home Advertise
With Us

SBI to digitise MSME lending, putting senior people to drive growth

KOLKATA: State Bank of IndiaNSE 1.54 % (SBI) is looking to re-energize its small and medium enterprise (SME) lending vertical, accounting for a ninth of its loan book, by digitizing the module and putting top people in key business pockets to acquire new customers.

SBI’s SME portfolio shrank over 7% in FY20 to Rs 2.68 lakh crore from Rs 2.89 lakh crore. About 9.5% of this portfolio turned non-performing.

The country’s biggest mass lender is also working on unveiling a pre-unveiling a pre-approved merchant loan through its Yono platform.

The bank’s managing director Arijit Basu said last week that the focus is on digitisation and using analytics as risk management tools to boost client acquisition. Also, the bank is seeking to harness digital capabilities to support existing clients that are facing stress due to the Covid-induced disruptions and reduction in repayment capacity. That is hat is also eroding the value of their collateral assets.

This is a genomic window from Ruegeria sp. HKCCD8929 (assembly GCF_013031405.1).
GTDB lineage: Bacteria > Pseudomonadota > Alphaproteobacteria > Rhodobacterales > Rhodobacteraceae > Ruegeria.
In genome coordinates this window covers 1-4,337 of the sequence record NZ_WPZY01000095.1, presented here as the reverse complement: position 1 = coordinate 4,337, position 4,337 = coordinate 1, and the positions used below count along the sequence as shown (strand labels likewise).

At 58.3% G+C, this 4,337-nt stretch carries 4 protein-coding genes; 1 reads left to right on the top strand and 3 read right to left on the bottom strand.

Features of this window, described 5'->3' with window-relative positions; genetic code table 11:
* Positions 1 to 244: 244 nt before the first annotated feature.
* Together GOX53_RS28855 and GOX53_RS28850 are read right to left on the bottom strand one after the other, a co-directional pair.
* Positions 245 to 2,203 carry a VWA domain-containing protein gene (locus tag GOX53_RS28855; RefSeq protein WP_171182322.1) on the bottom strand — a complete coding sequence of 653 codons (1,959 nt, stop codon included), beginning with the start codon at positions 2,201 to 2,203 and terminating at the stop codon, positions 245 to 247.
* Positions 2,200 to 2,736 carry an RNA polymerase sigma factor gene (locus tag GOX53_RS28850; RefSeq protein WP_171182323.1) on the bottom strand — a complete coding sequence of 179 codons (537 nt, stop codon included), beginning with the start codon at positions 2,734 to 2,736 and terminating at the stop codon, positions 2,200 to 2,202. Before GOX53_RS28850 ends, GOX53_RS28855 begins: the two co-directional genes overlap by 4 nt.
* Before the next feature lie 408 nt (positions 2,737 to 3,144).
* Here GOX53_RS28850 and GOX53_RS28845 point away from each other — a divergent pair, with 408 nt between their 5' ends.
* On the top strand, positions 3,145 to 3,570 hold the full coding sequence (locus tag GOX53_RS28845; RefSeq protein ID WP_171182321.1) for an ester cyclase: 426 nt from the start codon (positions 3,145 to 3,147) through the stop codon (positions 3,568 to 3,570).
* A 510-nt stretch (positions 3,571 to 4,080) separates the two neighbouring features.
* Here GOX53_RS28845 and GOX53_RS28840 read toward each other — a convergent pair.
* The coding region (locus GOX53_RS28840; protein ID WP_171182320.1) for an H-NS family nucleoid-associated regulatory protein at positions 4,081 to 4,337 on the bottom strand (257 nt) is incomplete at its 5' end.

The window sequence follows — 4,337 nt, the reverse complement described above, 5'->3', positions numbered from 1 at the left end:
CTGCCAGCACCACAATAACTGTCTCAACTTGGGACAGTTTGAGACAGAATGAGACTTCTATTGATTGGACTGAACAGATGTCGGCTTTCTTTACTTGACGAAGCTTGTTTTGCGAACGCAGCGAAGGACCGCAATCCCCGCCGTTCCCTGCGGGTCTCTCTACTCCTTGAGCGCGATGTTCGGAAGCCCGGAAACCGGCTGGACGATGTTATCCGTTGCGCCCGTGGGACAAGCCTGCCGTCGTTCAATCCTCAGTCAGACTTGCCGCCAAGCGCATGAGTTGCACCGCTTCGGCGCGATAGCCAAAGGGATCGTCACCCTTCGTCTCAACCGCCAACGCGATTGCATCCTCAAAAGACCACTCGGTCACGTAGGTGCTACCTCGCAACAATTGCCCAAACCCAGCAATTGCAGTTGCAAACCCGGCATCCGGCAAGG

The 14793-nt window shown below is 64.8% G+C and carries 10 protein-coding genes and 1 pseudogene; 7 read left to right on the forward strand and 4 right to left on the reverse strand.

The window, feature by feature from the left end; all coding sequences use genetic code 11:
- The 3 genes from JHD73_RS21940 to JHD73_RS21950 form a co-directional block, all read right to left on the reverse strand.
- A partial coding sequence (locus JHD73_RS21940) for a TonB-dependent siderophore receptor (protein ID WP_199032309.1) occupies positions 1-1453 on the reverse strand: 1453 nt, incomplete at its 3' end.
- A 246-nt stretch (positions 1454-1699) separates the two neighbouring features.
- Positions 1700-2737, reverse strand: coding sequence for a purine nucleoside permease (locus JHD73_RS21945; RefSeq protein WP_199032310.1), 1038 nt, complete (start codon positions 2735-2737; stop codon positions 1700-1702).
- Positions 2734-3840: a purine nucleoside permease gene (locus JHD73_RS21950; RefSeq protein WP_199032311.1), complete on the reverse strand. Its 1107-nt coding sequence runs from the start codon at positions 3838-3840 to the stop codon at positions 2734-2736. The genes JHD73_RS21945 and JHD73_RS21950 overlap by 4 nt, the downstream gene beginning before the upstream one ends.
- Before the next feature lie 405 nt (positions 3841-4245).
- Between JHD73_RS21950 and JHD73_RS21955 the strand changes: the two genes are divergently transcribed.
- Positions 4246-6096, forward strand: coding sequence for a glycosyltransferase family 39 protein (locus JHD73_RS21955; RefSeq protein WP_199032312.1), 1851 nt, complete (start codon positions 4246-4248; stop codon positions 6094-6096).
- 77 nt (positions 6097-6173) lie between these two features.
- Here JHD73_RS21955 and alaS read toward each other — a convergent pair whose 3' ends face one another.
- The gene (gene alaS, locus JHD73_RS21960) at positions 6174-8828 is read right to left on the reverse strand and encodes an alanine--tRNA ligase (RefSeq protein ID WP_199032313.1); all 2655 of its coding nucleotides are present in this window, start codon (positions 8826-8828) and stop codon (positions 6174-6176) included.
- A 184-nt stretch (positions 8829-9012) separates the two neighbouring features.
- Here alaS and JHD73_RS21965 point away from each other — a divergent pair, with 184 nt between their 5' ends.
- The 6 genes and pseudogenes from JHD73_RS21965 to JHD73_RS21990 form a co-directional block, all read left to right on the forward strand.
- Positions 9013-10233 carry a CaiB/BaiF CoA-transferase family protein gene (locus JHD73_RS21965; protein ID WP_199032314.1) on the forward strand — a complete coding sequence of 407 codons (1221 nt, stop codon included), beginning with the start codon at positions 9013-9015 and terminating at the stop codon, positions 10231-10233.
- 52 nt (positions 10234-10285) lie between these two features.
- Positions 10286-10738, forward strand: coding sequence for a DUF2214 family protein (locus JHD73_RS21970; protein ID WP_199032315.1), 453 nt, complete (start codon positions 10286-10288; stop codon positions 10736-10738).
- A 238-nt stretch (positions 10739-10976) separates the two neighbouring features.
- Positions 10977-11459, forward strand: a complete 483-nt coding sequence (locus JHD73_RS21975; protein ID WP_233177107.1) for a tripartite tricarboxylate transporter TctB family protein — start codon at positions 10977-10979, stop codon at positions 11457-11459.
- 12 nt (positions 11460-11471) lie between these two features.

“We need risk management data, we need the data on GST, income tax and so on now available digitally,” Basu said. The bank is deputing senior officers to the SME vertical in about 80 locations across India. “We are calling them clusters where the officers will be responsible for driving good SME businesses,” he said in a webinar last week.

SME borrowers account for about 11% of SBI’s Rs 24-lakh-crore loan book – and 17%  of total NPAsBI has already unveiled an electronic version of the Mudra Shishu loans, under which banks offer up to Rs 50,000 to micro enterprises. This helped rein in non-performing assets, chairman Rajnish Kumar had said earlier.

This pre-approved loan programme for merchants is a part of the bank’s pre-approved personal loan scheme where it has tested success over the last two years. “Precisely that is the requirement in the MSME segment,” Basu said.

MSMEs need to review their strategiess to make their businesses viable, he said. Several of the small units were already under stress even before Covid-19 hit them, Basu said.